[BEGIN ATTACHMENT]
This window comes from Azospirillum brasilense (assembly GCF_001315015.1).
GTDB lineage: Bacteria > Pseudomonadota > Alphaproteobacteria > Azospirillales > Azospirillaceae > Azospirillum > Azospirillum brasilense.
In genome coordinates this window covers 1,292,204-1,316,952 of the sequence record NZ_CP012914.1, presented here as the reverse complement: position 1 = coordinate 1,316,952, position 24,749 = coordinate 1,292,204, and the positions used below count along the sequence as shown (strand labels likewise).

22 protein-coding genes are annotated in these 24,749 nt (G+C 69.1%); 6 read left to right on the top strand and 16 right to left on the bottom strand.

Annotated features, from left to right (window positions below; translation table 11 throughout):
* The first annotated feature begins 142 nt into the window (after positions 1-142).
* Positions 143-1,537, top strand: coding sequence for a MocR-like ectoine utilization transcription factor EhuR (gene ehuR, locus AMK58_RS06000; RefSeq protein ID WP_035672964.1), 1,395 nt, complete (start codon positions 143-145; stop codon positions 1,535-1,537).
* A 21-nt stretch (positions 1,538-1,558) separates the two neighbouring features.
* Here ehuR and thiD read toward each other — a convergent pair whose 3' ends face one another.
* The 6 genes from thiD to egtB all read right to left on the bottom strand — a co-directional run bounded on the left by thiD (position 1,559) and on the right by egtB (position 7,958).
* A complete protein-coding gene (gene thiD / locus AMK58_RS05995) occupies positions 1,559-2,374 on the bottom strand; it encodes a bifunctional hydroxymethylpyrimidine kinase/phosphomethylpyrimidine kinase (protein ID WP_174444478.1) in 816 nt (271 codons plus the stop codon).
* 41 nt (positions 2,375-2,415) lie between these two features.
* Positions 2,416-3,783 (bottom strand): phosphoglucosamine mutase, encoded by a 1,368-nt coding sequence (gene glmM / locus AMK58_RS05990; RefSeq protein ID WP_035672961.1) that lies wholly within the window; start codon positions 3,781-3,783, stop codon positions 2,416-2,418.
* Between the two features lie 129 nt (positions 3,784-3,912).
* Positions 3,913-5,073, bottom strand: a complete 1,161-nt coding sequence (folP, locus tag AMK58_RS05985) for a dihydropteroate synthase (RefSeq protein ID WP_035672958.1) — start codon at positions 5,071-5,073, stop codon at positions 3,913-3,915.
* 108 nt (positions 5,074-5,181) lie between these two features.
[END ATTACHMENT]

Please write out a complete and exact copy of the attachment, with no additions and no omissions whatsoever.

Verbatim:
This window comes from Azospirillum brasilense (assembly GCF_001315015.1).
GTDB lineage: Bacteria > Pseudomonadota > Alphaproteobacteria > Azospirillales > Azospirillaceae > Azospirillum > Azospirillum brasilense.
In genome coordinates this window covers 1,292,204-1,316,952 of the sequence record NZ_CP012914.1, presented here as the reverse complement: position 1 = coordinate 1,316,952, position 24,749 = coordinate 1,292,204, and the positions used below count along the sequence as shown (strand labels likewise).

22 protein-coding genes are annotated in these 24,749 nt (G+C 69.1%); 6 read left to right on the top strand and 16 right to left on the bottom strand.

Annotated features, from left to right (window positions below; translation table 11 throughout):
* The first annotated feature begins 142 nt into the window (after positions 1-142).
* Positions 143-1,537, top strand: coding sequence for a MocR-like ectoine utilization transcription factor EhuR (gene ehuR, locus AMK58_RS06000; RefSeq protein ID WP_035672964.1), 1,395 nt, complete (start codon positions 143-145; stop codon positions 1,535-1,537).
* A 21-nt stretch (positions 1,538-1,558) separates the two neighbouring features.
* Here ehuR and thiD read toward each other — a convergent pair whose 3' ends face one another.
* The 6 genes from thiD to egtB all read right to left on the bottom strand — a co-directional run bounded on the left by thiD (position 1,559) and on the right by egtB (position 7,958).
* A complete protein-coding gene (gene thiD / locus AMK58_RS05995) occupies positions 1,559-2,374 on the bottom strand; it encodes a bifunctional hydroxymethylpyrimidine kinase/phosphomethylpyrimidine kinase (protein ID WP_174444478.1) in 816 nt (271 codons plus the stop codon).
* 41 nt (positions 2,375-2,415) lie between these two features.
* Positions 2,416-3,783 (bottom strand): phosphoglucosamine mutase, encoded by a 1,368-nt coding sequence (gene glmM / locus AMK58_RS05990; RefSeq protein ID WP_035672961.1) that lies wholly within the window; start codon positions 3,781-3,783, stop codon positions 2,416-2,418.
* Between the two features lie 129 nt (positions 3,784-3,912).
* Positions 3,913-5,073, bottom strand: a complete 1,161-nt coding sequence (folP, locus tag AMK58_RS05985) for a dihydropteroate synthase (RefSeq protein ID WP_035672958.1) — start codon at positions 5,071-5,073, stop codon at positions 3,913-3,915.
* 108 nt (positions 5,074-5,181) lie between these two features.